"For someone to support the continued criminalization for adults for 
marijuana because they don't want to potentially face competition 
from other businesses in a broader market is selfish and really 
counterproductive," Tvert said, adding that "most businesses were 
either neutral or supportive."

"And now that the law has passed, many of the medical-marijuana 
businesses are very pleased because they recognize the legitimacy 
that it lends to their products," Tvert added.

Dr. Edward Kirk, an Arizona dentist whose family owns two 
dispensaries, in Wickenburg and Quartzsite, thinks pot should 
strictly be treated as medicine, but he doesn't worry about losing 
his hold on the market to other dispensaries that could crop up if 
the initiative passes.

"I already see people have borderline abused the medical end of 
what's out there," he said. "For full legalization - I don't think 
that's a good idea at this point here. It needs to remain medical."

Murray Stein, managing partner for Tucson's Green Halo dispensary, 
doesn't have a strong opinion on full legalization but stressed the 
need to maintain a medical component and state regulation.

"I don't personally think that full legalization will impact our 
model," he said, adding that with 40,000 patients and 68 
dispensaries, the market is underserved. "This is a very powerful 
product. It's a drug you don't fool around with. It needs to be 
properly regulated."

Marketing and political consultant Jason Rose, who represents a 
handful of dispensaries called the Regulated Dispensaries of Arizona 
Association, said those dispensaries are talking with the Marijuana 
Policy Project about their proposal.

Although declining to discuss the details of those conversations, 
Rose said: "It's fair to say that there is concern - significant 
concern - as to what the (initiative) language looks like. The 
question is: How would one (dispensary) transition from a program 
that exists today into a more liberal environment, and what is that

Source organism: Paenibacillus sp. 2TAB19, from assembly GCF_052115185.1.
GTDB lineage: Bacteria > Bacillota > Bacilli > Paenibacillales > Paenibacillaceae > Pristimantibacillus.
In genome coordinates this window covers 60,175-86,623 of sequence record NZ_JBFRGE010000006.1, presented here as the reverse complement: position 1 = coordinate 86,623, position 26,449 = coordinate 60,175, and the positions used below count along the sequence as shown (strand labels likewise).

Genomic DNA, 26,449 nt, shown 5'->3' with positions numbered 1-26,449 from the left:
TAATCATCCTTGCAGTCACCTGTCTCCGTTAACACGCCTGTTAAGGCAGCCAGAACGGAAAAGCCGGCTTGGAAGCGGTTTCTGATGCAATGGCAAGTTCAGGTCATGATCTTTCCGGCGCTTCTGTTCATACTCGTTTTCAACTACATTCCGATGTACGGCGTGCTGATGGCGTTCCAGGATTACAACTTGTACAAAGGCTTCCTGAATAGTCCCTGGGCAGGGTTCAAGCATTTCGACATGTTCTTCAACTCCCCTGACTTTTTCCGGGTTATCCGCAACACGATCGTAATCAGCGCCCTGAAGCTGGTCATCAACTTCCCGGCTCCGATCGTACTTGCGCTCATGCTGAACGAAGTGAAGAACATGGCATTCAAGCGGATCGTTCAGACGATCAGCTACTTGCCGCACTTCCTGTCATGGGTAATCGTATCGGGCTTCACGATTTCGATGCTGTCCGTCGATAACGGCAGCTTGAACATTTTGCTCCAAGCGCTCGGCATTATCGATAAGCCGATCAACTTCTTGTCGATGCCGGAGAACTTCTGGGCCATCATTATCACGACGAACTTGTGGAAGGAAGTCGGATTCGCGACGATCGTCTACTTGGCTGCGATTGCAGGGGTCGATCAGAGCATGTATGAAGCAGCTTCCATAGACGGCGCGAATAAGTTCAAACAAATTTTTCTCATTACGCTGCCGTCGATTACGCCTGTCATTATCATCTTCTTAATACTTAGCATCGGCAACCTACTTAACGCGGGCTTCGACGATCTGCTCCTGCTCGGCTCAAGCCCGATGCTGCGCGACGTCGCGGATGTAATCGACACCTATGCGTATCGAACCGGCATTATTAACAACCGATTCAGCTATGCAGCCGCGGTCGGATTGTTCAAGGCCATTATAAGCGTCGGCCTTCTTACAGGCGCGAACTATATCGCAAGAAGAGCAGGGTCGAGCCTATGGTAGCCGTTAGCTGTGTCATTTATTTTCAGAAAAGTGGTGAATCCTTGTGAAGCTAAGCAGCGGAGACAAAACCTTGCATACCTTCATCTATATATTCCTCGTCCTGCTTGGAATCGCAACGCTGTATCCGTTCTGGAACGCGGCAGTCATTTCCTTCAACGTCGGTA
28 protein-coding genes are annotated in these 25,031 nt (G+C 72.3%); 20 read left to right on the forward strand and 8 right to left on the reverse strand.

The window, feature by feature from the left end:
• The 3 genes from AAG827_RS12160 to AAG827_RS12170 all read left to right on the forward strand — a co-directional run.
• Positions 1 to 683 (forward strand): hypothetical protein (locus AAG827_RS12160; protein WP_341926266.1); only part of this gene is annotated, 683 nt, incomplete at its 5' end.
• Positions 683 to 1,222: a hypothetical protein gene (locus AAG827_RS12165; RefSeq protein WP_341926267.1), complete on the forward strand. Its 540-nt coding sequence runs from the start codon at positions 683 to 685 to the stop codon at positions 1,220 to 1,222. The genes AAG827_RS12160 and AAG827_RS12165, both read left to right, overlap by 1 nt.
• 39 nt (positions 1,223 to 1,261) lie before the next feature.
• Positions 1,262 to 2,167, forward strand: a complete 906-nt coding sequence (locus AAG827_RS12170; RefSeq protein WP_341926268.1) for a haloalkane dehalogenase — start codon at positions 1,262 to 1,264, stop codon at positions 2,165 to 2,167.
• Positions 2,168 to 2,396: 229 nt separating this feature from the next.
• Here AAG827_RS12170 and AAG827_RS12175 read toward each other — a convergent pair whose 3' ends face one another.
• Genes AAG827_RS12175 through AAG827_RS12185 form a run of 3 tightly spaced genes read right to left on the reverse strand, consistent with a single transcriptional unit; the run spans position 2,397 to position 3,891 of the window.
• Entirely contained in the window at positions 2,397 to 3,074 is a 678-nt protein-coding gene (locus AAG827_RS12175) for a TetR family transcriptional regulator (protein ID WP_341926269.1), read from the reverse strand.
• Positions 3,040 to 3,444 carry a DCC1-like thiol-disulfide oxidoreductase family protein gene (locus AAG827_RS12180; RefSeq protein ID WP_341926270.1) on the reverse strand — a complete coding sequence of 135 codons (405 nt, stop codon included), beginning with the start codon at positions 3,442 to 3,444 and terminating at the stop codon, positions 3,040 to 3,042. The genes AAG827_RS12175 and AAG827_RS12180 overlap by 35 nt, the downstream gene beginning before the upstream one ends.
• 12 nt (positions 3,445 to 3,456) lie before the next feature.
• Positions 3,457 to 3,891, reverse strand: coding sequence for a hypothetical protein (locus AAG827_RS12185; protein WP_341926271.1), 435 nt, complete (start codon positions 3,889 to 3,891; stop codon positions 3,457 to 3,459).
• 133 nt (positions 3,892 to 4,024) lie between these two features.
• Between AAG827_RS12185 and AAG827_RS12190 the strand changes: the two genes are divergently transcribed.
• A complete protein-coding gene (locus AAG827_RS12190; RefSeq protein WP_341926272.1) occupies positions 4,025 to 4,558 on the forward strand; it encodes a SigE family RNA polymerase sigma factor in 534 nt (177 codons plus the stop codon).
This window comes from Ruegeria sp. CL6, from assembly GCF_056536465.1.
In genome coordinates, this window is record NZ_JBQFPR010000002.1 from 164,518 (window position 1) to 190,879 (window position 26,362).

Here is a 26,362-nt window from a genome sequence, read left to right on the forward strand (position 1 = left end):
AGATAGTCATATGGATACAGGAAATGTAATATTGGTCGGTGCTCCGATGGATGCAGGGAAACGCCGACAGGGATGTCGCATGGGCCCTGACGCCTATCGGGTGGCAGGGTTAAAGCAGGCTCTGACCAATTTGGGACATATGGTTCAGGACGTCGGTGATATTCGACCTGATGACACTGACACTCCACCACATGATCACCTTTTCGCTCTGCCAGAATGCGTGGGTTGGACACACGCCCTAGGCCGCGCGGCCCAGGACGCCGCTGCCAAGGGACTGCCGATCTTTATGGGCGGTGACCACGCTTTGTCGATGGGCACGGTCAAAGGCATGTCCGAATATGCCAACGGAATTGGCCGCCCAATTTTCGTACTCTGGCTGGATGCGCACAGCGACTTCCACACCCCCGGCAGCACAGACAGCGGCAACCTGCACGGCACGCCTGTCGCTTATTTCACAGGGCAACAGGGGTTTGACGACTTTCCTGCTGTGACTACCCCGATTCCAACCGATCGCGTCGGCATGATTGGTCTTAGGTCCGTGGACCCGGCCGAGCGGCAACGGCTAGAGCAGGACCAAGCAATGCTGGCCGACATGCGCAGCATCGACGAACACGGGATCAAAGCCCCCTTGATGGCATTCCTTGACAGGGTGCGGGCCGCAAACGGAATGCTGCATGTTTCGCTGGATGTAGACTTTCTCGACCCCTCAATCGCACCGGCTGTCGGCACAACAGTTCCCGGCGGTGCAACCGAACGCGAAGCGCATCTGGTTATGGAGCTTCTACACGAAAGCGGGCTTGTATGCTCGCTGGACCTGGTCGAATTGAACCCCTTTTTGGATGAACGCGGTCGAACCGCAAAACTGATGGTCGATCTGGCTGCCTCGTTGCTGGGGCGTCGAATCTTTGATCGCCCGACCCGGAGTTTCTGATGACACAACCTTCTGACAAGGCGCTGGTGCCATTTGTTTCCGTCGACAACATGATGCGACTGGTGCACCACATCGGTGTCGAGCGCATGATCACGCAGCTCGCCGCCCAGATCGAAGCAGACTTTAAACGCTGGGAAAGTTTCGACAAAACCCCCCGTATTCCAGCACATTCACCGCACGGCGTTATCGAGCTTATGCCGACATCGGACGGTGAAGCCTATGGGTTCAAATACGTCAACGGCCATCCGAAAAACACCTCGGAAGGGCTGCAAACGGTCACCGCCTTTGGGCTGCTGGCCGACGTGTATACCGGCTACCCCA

structure? You have a system that is working in Arizona, and how 
would the dispensaries be impacted? That's a topic of discussion 
among us and MPP."

Thai Nguyen, who operates the Herbal Wellness Center in west Phoenix, 
said that he is anxious about how a recreational-marijuana program 
would affect established dispensaries and that he will withhold 
support until the Marijuana Policy Project releases language on how 
the program would be structured in Arizona.

The public's support for legalizing marijuana is at an all-time high, 
according to a national survey of 1,501 people earlier this year by 
the Pew Research Center. In that survey, 52 percent said marijuana 
should be legal, while 45 percent said it should not. Pew said 
support for legalizing pot has risen 11 points since 2010.

Andrew Myers, who ran Arizona's 2010 medical-marijuana campaign and 
was paid by the Marijuana Policy Project, said the group's strategy 
of trying to create national momentum around the full-legalization 
effort in 2016 could lead to passage in Arizona.

The key challenge, he said, will be funding the campaign in Arizona 
and other states where the group is pursuing initiatives. "Of the 
lists of states that they're approaching, Arizona is among the least 
likely to succeed," Myers said. "Arizona is going to be dependent on 
a lot of resources."
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MAP posted-by: Jay Bergstrom